That’s because when businesses and residents spend their money in Clark County, they are not only supporting local business and helping to generate jobs, they are also bound to see more of that investment return to the community. Here’s how:
Every ten-dollar purchase made in Clark County generates 84 cents in tax revenue. The state of Washington uses some of that tax base for services and programs that benefit citizens. Nearly a quarter of that revenue is funneled back into our community and is used to fund basic services throughout our county and our cities. Many of Clark County’s public safety services and capital projects are paid with funds collected from sales taxes.
When consumers choose to shop outside Clark County to avoid sales tax, however, none of that revenue feeds back. A study conducted by the Columbia River Economic Development Council found residents in our state spending over $900 million in Oregon each year. The study estimated a loss of $15.5 million in tax revenue for Clark County.
Lost tax revenue hampers our ability to fund our local programs and services. Without a doubt, lost sales hurt local businesses and, consequently, jobs. I would suspect that we all know of at least three people who are either out of work or underemployed. Imagine what an additional $900 million spent in Clark County would mean for them and their job prospects. Imagine what an additional $15.5 million in tax revenue could mean for our families and our communities.
In 2009, 11 chambers and business associations in Southwest Washington joined arms and worked together to create “Do We Get It,” a buy local awareness campaign. It was significant in bringing business organizations closer together to work collaboratively on a project benefitting our regional economy. Today,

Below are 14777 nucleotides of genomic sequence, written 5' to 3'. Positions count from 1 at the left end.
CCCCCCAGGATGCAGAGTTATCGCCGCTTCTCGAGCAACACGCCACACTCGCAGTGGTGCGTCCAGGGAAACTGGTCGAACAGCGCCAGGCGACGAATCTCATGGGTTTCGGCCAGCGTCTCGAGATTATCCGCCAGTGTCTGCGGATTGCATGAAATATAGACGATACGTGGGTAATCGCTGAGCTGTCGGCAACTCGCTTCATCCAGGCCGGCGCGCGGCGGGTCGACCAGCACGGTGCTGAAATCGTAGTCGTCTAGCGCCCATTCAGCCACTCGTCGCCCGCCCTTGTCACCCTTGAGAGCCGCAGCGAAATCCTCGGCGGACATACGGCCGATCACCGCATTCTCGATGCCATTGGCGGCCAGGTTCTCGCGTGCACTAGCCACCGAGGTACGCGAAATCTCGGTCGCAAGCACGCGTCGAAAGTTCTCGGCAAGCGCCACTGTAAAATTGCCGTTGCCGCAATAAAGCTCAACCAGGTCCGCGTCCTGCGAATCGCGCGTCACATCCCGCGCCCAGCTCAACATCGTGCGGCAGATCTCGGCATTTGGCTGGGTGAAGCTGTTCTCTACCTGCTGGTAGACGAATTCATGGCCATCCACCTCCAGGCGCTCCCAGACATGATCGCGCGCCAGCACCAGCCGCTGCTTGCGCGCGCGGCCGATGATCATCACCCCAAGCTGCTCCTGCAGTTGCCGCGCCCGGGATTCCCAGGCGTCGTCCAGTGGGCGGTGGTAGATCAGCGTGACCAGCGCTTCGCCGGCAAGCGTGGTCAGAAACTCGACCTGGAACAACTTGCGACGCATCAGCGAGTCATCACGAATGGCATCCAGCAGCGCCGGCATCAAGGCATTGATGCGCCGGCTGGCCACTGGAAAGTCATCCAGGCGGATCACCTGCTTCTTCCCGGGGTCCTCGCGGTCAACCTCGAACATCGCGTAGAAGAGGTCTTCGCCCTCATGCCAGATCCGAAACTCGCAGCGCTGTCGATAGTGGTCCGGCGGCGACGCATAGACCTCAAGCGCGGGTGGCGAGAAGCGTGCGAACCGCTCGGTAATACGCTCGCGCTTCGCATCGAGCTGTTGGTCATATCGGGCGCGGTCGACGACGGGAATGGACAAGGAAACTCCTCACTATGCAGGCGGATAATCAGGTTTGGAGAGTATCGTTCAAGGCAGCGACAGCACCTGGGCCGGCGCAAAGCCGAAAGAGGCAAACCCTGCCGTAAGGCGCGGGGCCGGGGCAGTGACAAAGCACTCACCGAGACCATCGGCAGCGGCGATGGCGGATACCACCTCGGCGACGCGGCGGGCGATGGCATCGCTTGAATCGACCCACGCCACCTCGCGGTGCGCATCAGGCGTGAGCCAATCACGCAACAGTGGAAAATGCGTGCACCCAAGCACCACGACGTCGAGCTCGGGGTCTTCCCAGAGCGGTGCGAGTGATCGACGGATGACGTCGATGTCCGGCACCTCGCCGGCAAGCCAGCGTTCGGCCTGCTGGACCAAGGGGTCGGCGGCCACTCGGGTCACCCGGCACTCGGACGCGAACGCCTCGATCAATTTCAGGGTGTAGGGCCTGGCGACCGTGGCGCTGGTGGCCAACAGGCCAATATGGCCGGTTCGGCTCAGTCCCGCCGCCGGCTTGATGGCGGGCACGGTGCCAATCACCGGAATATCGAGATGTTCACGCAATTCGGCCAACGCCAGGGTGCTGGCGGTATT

Clark County has several projects communicating this crucial message.
One such effort is the Greater Vancouver Chamber of Commerce’s Shop Local Business Showcase – a biannual tradeshow highlighting local businesses and organizations and the goods and services they offer. Our next Shop Local event is coming up this September and you’re all invited. More information will be released later this summer, so be sure to stay tuned for
We encourage local businesses and consumers to join in the buy local effort by asking fellow friends and colleagues to consider three simple questions before making a purchase: Can we buy what we need in Clark County? Do we want to do business with our neighbors? Do we want to support our local community?
Shopping local is a powerful tool at our disposal that helps our local businesses, our employment opportunities and our communities thrive.
Kelly Parker is the president and CEO of the Greater Vancouver Chamber of Commerce. For more information about the chamber, visit www.vancouverusa.com.